The British were initially very interested in replacing their Harriers with the STOVL/VSTOL F-35B variant as well as the conventional take off, barrier assisted recovery (CATOBAR) variant, the F-35C for their two new carriers they are building for the Royal Navy, but neither of these variants is available in any numbers, so the British Harriers, which are very very old and falling apart have to keep flying, even as maintenance costs soar and more and more air-frames are paid off due to structural fatigue.

  68. 68
    Paul in KY says:

    @raven: Hell, yeah! Got $50 per day per diem. That was good money back in 1984. I would eat like a king & still pocket a 20 every day. ah, TDYs…Raven, that brings up good memories!

  69. 69
    Paul in KY says:

    @srv: Praise the Lord I wasn’t on that flight. The puke would have been doing immelmans as well!

  70. 70
    Soonergrunt says:

    @Amir Khalid: We know that the Navy and the Air Force learned this lesson with the F-111 and to a lesser extent with the F-4. But the USAF pitched the program that produced the F-35 as something that would be a joint program and a success, even as there’s substantial evidence that the only version of the aircraft that actually works to contracted specifications (after may downward revisions of the capabilities) is the A model for the USAF.
    As I’ve said before, the more one digs into the history of this program, the more one becomes convinced that one of the primary program goals is to dominate US military procurement spending for the next few decades.

  71. 71
    catclub says:

    @Paul in KY: “and it is cheaper than F-22”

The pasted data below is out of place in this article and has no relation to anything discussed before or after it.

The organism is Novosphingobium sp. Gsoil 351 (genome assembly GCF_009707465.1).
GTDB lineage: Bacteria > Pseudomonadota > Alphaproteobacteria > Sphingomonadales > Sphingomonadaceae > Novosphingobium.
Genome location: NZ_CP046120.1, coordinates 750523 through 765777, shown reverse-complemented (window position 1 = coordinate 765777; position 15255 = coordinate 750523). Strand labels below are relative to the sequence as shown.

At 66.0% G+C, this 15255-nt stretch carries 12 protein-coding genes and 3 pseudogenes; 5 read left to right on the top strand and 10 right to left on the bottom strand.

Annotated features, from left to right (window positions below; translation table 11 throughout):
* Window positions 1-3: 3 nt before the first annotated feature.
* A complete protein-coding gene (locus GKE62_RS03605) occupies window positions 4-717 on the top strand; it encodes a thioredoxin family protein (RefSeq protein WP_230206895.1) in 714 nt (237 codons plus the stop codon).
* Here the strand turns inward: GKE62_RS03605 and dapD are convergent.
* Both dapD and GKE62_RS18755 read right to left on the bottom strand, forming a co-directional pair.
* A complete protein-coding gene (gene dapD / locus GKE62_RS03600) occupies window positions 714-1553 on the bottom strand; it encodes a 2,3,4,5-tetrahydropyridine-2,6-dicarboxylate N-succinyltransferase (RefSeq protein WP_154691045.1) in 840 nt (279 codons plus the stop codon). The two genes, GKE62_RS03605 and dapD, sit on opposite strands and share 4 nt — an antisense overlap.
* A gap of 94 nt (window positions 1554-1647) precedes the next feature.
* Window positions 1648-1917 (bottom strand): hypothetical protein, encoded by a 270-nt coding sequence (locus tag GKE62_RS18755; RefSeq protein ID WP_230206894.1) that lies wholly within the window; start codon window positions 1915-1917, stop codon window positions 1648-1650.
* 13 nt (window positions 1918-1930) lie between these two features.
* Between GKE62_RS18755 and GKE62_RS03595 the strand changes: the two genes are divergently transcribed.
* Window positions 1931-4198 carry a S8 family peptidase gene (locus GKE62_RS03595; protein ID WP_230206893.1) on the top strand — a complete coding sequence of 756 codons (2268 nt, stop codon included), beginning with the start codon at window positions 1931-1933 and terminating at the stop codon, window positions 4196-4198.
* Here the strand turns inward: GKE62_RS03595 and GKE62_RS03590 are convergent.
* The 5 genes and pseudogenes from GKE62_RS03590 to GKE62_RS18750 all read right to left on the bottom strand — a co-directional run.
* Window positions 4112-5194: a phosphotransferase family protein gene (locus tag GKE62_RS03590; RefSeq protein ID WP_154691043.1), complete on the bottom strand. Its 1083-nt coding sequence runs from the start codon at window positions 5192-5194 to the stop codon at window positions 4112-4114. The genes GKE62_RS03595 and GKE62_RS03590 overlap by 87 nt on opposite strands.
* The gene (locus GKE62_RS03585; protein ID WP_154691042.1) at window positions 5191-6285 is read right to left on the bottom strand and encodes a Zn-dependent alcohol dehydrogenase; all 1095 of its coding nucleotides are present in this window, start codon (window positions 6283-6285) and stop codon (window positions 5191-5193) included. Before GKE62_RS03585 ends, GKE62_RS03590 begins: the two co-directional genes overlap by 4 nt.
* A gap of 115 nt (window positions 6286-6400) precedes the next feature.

Is that like saying only as expensive as palladium instead of platinum, or vice versa?

  72. 72
    catclub says:

    @Soonergrunt: “the more one becomes convinced that one of the primary program goals is to dominate US military procurement spending for the next few decades.”

    On the one hand this is a terrible waste of resources, but on the other hand spending the same amount of money for highly efficient and well designed tools to bring death and destruction on other people is no garden of roses, either. Just think if they used it all to make nerve gas.

  73. 73
    Cervantes says:


    Just think if they used it all to make nerve gas.

    You have a remarkable ability to find the silver lining.

    I wish I did!

  74. 74
    sharl says:

    Drunk Predator Drone ‏@drunkenpredator

    Joint Strike Fighter cost-overrun humor and SkyNet jokes, all in one article. My God, @DuffelBlog, YOU COMPLETE ME.

    Last two paragraphs from that imbedded link:

    …Despite the delays, Pentagon officials remain committed to the F-35 Joint Strike Fighter program, calling it “absolutely vital to national security” to have a fighter jet that is bigger, slower, more expensive, and less armed than China’s J-16. The project has a total projected cost of $1.45 trillion, or as Bogdan pointed out, “roughly one Iraq.”

    According to a Lockheed spokesman, the military hopes to take delivery of the first F-35s “sometime in mid-2015, or, you know, whenever. You just never know, with these things.”

  75. 75
    Paul in KY says:

    @catclub: Your choice ;-)

  76. 76
    boatboy_srq says:

    From the article: